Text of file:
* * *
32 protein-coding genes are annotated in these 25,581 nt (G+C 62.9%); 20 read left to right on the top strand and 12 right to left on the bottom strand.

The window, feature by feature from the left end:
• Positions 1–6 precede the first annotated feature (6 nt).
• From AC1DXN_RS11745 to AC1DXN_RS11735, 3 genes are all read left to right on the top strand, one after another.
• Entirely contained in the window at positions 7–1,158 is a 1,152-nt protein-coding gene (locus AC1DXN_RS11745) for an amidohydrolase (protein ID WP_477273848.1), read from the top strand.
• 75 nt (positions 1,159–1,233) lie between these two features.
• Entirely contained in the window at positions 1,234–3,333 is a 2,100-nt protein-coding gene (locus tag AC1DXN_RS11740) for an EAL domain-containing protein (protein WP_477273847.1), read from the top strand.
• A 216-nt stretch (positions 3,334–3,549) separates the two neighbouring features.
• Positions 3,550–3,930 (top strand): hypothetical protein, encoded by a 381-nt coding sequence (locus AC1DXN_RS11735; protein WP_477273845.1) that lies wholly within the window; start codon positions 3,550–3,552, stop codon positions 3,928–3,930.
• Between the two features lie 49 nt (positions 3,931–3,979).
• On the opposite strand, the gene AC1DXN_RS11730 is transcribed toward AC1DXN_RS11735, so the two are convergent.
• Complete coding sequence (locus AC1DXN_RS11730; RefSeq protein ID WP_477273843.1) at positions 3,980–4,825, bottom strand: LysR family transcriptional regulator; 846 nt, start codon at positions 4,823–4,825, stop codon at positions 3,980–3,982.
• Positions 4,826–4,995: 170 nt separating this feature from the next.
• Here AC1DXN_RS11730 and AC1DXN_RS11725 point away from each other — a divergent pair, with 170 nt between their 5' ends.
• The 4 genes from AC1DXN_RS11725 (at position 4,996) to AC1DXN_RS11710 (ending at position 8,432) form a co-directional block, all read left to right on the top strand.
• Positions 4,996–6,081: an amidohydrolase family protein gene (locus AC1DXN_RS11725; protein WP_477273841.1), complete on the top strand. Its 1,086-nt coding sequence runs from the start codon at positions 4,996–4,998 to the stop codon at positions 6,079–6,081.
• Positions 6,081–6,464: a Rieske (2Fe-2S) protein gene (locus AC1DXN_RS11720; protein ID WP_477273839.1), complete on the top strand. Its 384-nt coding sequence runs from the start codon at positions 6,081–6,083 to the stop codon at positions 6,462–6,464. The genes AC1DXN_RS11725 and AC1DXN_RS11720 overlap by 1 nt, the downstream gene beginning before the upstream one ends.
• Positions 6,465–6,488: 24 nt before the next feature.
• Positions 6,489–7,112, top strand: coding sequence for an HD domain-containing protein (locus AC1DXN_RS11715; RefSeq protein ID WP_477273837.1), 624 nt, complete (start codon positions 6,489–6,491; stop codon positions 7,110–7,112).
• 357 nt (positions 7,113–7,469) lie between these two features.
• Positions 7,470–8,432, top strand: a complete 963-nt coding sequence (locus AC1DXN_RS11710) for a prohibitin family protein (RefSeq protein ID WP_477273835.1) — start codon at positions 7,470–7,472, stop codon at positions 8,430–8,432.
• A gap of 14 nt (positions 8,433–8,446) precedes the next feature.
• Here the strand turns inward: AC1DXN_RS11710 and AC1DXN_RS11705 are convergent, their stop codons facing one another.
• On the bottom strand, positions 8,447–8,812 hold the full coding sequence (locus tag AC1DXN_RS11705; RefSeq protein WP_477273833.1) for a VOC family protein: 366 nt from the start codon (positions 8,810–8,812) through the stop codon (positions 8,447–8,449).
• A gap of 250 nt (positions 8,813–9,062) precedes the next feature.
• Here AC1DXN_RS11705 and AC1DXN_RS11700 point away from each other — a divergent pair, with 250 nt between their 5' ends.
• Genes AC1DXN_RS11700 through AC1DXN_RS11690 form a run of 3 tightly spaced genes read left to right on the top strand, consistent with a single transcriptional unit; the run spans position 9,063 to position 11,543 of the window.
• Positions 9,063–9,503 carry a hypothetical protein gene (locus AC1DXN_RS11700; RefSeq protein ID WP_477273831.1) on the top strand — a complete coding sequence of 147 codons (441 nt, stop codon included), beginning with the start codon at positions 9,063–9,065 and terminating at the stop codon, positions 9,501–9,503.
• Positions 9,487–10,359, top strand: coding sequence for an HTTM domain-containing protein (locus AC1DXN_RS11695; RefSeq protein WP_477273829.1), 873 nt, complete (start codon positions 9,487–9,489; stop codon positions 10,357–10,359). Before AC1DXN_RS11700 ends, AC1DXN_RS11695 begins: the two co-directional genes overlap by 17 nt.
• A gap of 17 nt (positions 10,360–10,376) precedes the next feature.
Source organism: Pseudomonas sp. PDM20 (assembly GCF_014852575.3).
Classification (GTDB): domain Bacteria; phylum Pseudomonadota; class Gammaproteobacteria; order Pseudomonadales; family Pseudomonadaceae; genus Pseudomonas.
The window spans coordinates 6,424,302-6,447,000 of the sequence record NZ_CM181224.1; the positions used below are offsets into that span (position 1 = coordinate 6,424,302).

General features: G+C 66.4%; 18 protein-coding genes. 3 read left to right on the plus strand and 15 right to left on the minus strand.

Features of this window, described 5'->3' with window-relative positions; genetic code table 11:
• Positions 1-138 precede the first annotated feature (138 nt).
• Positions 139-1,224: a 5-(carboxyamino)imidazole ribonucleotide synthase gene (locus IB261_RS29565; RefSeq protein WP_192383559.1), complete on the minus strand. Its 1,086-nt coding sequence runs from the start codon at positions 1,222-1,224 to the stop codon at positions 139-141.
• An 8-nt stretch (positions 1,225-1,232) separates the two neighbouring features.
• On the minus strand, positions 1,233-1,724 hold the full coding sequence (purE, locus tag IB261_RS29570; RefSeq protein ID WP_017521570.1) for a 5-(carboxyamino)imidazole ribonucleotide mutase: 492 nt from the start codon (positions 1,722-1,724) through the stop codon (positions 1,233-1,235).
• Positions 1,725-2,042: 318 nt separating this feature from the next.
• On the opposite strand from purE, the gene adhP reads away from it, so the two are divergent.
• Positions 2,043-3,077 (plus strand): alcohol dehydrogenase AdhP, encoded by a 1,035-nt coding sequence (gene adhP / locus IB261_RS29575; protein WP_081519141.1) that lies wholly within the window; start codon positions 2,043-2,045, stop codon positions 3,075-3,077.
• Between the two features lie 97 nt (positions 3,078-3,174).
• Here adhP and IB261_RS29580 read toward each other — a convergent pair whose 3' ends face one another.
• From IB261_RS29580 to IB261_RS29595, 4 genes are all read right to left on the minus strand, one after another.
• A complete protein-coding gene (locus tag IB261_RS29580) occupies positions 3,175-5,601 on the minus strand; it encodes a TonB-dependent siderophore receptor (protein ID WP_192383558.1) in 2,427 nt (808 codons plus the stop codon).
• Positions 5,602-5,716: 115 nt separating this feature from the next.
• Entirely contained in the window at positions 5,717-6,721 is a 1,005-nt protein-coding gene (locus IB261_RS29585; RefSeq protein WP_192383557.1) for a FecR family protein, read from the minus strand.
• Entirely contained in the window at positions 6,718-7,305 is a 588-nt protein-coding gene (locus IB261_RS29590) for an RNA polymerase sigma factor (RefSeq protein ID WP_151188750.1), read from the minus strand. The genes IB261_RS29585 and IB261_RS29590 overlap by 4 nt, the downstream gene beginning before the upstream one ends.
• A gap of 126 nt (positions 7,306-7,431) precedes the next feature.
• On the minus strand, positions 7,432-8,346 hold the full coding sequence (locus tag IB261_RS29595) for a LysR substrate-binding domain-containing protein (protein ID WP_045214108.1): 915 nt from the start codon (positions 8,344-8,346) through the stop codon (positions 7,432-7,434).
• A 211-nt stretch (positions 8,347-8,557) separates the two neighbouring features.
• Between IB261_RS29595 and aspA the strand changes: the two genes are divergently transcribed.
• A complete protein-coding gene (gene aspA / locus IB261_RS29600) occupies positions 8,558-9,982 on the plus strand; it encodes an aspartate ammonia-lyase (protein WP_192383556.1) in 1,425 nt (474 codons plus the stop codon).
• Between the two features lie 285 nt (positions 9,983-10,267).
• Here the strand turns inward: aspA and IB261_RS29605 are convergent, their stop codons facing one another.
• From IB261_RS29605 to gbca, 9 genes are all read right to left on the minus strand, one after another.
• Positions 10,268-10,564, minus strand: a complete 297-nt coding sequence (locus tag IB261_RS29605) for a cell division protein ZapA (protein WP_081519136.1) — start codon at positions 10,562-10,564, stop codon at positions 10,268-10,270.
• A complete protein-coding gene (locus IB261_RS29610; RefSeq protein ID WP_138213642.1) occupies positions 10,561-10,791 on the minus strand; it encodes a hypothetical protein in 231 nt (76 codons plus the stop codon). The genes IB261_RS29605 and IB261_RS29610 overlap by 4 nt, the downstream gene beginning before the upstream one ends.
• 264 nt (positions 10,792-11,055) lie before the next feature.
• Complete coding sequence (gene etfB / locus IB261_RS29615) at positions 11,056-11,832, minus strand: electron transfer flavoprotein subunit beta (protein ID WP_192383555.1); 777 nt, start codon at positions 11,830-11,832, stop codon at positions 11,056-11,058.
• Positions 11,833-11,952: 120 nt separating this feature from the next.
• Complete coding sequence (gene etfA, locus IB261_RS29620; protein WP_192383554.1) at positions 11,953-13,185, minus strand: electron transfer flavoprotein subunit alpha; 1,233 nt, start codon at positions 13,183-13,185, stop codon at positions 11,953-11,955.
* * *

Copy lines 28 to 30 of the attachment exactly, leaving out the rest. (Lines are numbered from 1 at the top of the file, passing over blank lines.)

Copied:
• Positions 9,063–9,503 carry a hypothetical protein gene (locus AC1DXN_RS11700; RefSeq protein ID WP_477273831.1) on the top strand — a complete coding sequence of 147 codons (441 nt, stop codon included), beginning with the start codon at positions 9,063–9,065 and terminating at the stop codon, positions 9,501–9,503.
• Positions 9,487–10,359, top strand: coding sequence for an HTTM domain-containing protein (locus AC1DXN_RS11695; RefSeq protein WP_477273829.1), 873 nt, complete (start codon positions 9,487–9,489; stop codon positions 10,357–10,359). Before AC1DXN_RS11700 ends, AC1DXN_RS11695 begins: the two co-directional genes overlap by 17 nt.
• A gap of 17 nt (positions 10,360–10,376) precedes the next feature.